At Thanksgiving her Uma would make goose and schmear the grease on challah bread. Evelyn grew up on 161st Street and Riverside Drive (at that time known at Washington Heights). She remembers the day she met "Dr. Ruth" on the High Holiday at temple. She also recalls having to learn German in order to speak with Other Uma, who didn’t speak English. Evelyn would take the #3 train to 193rd Street to visit Other Uma. She has a vivid memory of Other Uma’s hair, which appeared all white when worn bundled up in a braid. But when Other Uma took out her braided bun, her hair reached all the way down to the floor and was all different colors, as it has changed colors through the decades. Evelyn used to wonder how Other Uma was able to hold her head up with the weight of all that hair. (Evelyn’s mother is now 98 years old and is living in a nursing home. Evelyn visits her dear mother often.)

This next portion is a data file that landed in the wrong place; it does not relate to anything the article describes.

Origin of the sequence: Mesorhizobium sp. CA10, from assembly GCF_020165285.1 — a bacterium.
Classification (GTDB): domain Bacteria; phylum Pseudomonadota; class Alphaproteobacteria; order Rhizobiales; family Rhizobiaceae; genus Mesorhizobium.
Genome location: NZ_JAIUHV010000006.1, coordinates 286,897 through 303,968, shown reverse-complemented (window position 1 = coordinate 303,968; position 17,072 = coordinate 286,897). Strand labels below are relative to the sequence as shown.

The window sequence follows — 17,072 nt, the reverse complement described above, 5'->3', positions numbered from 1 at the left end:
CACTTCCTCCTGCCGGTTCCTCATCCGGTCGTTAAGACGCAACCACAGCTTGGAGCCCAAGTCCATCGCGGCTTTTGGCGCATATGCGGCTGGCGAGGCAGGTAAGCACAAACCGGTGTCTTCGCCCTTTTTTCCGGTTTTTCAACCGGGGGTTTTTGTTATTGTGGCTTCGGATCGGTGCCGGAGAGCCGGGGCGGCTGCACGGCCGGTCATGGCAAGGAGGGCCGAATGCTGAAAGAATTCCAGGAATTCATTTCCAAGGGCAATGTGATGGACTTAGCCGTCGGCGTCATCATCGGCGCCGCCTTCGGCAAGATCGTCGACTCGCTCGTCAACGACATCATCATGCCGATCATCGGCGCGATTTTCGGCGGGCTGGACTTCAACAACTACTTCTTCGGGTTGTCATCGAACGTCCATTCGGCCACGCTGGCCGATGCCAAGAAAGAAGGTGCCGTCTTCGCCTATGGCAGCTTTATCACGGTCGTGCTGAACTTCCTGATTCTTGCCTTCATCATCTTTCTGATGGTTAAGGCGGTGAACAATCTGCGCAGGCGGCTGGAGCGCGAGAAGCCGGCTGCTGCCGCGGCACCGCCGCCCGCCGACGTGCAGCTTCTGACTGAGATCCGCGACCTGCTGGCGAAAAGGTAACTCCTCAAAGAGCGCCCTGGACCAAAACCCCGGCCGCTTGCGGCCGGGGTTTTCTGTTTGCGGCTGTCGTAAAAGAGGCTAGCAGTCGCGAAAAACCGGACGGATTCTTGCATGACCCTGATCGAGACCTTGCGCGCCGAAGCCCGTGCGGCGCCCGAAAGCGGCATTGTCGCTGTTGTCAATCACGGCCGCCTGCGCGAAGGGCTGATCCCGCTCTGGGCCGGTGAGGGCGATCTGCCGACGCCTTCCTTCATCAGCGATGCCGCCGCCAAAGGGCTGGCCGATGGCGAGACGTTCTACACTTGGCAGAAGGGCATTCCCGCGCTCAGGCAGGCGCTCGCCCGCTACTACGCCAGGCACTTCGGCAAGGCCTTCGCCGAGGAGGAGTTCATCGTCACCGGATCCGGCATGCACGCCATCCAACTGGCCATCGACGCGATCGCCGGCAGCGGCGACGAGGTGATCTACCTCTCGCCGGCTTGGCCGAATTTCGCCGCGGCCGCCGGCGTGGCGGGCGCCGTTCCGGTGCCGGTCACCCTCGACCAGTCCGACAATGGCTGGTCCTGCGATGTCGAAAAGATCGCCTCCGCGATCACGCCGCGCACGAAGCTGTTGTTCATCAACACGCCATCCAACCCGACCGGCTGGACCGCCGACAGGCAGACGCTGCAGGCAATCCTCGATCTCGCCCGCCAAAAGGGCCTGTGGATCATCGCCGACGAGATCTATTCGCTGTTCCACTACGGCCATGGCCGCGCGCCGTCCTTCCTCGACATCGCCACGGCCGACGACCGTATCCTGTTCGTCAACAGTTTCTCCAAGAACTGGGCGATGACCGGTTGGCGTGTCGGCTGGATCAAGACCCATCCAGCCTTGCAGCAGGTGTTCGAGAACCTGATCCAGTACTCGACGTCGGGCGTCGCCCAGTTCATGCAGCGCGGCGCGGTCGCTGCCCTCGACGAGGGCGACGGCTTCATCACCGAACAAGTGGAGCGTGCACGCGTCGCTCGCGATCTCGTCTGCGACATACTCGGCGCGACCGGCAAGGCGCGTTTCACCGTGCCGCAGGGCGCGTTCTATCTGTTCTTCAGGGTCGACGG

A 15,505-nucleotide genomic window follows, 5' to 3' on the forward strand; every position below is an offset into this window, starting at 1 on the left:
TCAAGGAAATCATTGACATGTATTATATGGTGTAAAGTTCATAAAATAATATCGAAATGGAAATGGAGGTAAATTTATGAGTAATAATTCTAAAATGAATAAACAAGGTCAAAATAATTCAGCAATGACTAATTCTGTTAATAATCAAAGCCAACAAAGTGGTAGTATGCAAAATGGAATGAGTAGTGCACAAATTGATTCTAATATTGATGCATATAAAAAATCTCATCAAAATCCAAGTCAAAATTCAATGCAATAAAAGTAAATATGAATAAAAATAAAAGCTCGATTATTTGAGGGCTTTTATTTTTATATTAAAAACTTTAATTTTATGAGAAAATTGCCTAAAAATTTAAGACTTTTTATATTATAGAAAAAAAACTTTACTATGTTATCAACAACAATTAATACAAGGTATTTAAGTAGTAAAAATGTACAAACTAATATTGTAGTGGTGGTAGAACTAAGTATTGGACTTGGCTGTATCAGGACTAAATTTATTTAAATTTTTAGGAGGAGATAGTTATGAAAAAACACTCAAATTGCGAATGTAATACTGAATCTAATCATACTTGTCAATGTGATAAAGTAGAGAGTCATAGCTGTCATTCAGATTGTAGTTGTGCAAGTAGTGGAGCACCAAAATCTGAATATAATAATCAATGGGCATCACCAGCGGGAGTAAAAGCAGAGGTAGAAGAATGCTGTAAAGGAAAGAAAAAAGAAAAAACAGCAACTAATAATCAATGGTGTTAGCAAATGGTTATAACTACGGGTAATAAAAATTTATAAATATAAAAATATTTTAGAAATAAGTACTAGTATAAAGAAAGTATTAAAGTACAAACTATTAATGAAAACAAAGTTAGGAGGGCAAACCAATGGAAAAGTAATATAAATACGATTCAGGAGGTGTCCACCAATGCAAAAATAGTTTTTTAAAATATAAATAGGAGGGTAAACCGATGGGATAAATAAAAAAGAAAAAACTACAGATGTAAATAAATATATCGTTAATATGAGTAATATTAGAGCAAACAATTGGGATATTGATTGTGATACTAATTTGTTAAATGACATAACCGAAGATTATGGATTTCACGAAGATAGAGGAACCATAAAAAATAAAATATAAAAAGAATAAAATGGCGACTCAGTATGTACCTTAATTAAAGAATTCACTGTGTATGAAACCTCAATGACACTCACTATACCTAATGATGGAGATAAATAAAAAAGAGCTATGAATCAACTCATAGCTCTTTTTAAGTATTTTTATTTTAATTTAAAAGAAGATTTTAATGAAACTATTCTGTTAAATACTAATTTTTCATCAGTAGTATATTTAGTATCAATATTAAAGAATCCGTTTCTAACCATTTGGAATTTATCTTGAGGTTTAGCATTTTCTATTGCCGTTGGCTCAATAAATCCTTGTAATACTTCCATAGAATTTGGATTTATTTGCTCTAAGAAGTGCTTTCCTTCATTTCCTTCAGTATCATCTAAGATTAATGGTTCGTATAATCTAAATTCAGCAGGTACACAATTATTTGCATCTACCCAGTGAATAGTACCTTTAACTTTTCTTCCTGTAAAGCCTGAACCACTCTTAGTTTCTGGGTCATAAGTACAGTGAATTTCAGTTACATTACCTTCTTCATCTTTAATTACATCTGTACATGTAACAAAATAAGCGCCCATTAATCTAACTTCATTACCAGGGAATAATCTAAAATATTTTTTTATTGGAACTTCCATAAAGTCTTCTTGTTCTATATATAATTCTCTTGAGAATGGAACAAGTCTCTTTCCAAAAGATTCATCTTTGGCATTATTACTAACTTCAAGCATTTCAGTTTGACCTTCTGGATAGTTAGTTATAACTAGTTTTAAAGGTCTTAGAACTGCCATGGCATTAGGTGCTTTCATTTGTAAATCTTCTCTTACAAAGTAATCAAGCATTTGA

After struggling to become pregnant, Ronnie of Farmingdale was blessed with a son. Shortly afterwards, she was thrilled to discover she was again pregnant. Two sonograms later, the doctor made a surprise announcement that Ronnie and her husband would be having twin daughters. Ronnie was thrilled to see the sonogram image. She shared with us the image, which appears to be two sweet teddy bears side by side. It’s not every day you see a sonogram image of twins.  Ronnie and her husband love being mom and dad to their three children: their son and twin daughters. Their home is full of love, laughter and activity!